November 15, 2010


THE Mekong Pandaw, 21st century replica of 1800's Irrawaddy Flotilla Company's river boats.

SHIPS of the Irrawaddy Flotilla Company burn
on the Mekong in 1942 to prevent
them falling into enemy Japanese hands.
PART of the busy fabric of life on the Mekong.

David Ellis with David Ovens

HAD it not been for Sir Arthur Phayre the beauties and mysteries of some of Asia's greatest waterways may well have remained the secret of those hardy souls who live along their banks.
A PICTURESQUE Mekong riverside village restaurant.

As Governor of British Burma in 1864 Phayre founded the Irrawaddy Flotilla Company, a Scottish-owned fleet of paddle steamers and barges that over a near-80 years grew to some 650 vessels – the largest privately-owned shipping fleet in the world.

The company thrived until 1942 when its owners ordered that the entire fleet be burned to the waterline to prevent Japan, as it marched south as part of its Asia-Pacific campaign, from using the ships to move its troops and weapons.

But the Irrawaddy Flotilla Company has morphed into a new format, Pandaw River Cruises that today operates contemporary versions of the old river boats on the great Mekong and Ton Le rivers in Indochina, the Irrawaddy in Burma and from Sarawak to Indonesian Kalimantan along the Rajang river in Borneo.

Pandaw's 300-odd kilometre journey up the Mekong from Saigon to Phnom Penh or further to Siem Reap provides a unique introduction to a way of life pursued by the millions who live along the banks of the mighty Mekong.

From its source 5000 metres up on the Tibetan Plateau the Mekong flows generally south-east 4200 kilometres through China, forming borders between  Burma and Laos and then Laos and Thailand, flowing through Vietnam into a rich delta, and finally emptying into the South China Sea.

It begins humbly as a few trickling streams and develops into a prodigious waterway that's a staff of life for tens of millions of people.

Along its banks thousands of villages thrive on the four billion cubic metres of water and 250-million cubic metres of silt which make their way down to the 20-million people who rely on these riches around the Mekong Delta.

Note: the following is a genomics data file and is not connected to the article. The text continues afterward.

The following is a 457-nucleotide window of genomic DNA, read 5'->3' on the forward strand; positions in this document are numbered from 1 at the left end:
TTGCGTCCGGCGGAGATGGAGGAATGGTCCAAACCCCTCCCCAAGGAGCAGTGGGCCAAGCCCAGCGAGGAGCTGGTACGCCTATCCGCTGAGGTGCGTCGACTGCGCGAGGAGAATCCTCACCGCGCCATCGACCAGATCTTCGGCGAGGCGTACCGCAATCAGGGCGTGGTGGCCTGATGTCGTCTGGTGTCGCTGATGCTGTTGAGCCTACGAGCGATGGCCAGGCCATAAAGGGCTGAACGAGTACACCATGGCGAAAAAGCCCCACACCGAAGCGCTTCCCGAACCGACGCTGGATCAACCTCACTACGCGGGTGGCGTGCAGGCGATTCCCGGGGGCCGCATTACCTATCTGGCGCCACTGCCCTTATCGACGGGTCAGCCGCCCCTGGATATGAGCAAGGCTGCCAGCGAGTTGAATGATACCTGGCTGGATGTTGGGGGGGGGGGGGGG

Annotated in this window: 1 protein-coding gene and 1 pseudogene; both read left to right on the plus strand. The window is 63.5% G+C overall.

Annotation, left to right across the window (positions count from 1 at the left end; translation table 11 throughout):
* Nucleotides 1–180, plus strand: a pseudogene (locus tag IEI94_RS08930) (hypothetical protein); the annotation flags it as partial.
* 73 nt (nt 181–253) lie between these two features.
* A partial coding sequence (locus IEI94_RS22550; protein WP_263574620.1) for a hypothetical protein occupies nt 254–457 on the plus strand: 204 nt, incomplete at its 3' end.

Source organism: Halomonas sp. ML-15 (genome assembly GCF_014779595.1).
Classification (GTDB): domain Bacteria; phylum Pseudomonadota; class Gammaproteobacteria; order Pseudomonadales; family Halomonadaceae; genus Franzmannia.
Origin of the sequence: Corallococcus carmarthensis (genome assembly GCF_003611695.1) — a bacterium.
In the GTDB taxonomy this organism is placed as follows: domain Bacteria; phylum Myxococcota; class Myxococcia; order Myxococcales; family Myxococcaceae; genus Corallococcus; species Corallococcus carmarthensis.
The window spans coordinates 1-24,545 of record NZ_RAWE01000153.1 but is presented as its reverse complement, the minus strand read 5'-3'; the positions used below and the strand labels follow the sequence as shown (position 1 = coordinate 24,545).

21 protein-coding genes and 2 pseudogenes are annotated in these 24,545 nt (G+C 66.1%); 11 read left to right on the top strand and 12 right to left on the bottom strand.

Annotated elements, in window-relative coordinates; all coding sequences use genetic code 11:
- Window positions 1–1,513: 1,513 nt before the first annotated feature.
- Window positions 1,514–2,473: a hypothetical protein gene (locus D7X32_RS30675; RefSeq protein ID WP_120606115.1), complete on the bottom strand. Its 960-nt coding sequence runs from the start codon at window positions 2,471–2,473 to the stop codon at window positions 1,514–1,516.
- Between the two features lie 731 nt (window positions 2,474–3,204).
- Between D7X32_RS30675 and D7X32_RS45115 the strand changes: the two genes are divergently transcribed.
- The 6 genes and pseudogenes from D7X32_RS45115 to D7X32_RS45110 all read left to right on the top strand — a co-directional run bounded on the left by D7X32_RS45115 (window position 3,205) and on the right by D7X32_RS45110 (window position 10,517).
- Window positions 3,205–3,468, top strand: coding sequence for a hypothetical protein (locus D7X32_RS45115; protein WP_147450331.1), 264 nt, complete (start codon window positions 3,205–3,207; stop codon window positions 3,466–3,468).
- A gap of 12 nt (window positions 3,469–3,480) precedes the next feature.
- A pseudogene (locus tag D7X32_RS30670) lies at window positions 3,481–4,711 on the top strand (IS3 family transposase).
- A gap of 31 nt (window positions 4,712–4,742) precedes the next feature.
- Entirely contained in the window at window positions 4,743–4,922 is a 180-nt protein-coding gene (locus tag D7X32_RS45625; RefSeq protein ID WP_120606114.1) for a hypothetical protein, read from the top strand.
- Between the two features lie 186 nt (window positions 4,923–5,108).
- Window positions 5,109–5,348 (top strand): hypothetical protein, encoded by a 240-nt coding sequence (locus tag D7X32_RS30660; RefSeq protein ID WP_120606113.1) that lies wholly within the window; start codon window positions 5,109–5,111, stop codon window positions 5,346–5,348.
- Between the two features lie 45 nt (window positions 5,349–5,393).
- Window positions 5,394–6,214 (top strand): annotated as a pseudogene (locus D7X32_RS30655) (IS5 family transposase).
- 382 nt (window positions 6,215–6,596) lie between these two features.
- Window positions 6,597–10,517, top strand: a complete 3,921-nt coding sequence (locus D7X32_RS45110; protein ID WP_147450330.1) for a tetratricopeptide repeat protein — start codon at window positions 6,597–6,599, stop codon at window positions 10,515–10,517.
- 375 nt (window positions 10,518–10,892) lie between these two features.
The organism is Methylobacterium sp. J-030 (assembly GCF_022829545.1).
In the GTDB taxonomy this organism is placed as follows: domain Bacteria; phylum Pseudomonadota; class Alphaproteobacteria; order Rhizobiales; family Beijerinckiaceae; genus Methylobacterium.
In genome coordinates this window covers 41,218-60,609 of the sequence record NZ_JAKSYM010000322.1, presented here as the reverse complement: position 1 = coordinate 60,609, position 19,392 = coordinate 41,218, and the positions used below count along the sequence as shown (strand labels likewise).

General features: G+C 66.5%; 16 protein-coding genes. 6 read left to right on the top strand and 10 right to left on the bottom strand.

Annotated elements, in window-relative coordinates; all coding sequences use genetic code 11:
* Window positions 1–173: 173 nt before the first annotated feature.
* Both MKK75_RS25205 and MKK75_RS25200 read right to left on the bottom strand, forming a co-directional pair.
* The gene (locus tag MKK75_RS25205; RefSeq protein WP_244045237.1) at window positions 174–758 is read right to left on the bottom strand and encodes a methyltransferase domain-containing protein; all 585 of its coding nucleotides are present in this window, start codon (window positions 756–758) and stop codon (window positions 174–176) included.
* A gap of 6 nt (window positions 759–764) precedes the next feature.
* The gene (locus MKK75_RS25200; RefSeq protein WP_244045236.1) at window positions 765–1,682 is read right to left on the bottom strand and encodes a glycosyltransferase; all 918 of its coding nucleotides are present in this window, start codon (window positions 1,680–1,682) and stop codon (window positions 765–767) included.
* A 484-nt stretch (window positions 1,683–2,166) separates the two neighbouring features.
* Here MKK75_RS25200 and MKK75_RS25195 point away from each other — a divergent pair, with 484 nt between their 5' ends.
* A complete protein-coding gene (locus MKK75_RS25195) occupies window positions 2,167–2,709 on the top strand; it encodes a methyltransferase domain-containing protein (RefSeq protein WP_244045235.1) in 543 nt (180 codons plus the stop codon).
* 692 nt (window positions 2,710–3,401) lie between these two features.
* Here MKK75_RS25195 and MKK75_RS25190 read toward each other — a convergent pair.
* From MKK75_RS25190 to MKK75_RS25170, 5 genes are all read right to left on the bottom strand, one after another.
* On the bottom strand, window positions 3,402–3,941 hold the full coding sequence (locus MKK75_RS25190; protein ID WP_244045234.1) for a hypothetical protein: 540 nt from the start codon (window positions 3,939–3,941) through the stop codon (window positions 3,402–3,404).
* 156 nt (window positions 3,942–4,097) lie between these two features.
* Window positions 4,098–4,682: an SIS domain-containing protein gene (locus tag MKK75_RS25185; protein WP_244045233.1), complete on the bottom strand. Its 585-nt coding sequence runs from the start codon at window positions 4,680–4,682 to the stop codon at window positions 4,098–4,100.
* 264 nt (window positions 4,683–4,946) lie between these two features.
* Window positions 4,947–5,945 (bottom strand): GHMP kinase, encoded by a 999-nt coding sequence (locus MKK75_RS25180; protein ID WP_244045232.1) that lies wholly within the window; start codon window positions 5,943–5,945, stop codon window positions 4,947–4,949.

To  slowly traverse this mighty waterway on a 21st century-fitted  traditional-style vessel is to merge into the very way of life of the people who grow rice, fruit and vegetables, raise ducks, bake hand-made bricks and pursue a host of cottage industries. It is a step into a rural world which depends for survival on each other…and the river.

Pandaw's four- and seven-day journeys up the river make stops every day with expert guides taking guests ashore to places like the floating market at Cai Be, and to visit villagers in their homes making pop-rice (Viet popcorn), rice paper and a tasty candy of coconut, toffee and ginger.

A traditional sampan journey along the small canals leading to the Sadec marketplace unveils some local delicacies which are seriously alien to western palates, but there is ready business from the locals for such delights as skinned rat, and candied, baked and fried insects, beetles and even cockroaches.
Thankfully, none of these make the dining salon aboard Mekong Pandaw whose chefs whip-up other more-recognised Asian dishes, with western options available for the less adventurous.

Typical of onboard offerings are the Mekong Fishermen's dinner, the Vietnamese Farmers' dinner and the Khmer regional dinner.

For the Mekong Fishermen's Dinner, local fishermen and their wives provide family recipes and the freshest of seafood for such creations as fried watercress with shrimp and sweet chilli sauce, mixed vegetable and native spices kako soup, and pickled fish with minced pork.

Vietnamese fare includes Szechuan soup with black mushroom and tofu whilst Khmer favorites include hot and sour duck soup and stir-fried seafood in Khmer curry paste.

There's an eclectic wine list on board including vintages from France, Italy, Chile, South Africa and Australia but most passengers lean towards the complimentary local spirits and mixes before dinner and free local beers  which tend to blend better with the spicy cuisine than more delicate wines.

TRAVEL DETAILS: Specialist Asian holiday operator Wendy Wu Tours offers the seven-night Pandaw Mekong cruise from Saigon to Siem Reap from $2300pp, depending on season and cabin choice.  This includes twin-share accommodation, all meals and local drinks on board, transfer to departure point, all excursions and entrance fees, port fees and an English-speaking guide.

There are upstream departures from Saigon and downstream from Siem Reap between September and March.

More details from Wendy Wu Tours phone 1300-727-998 or visit


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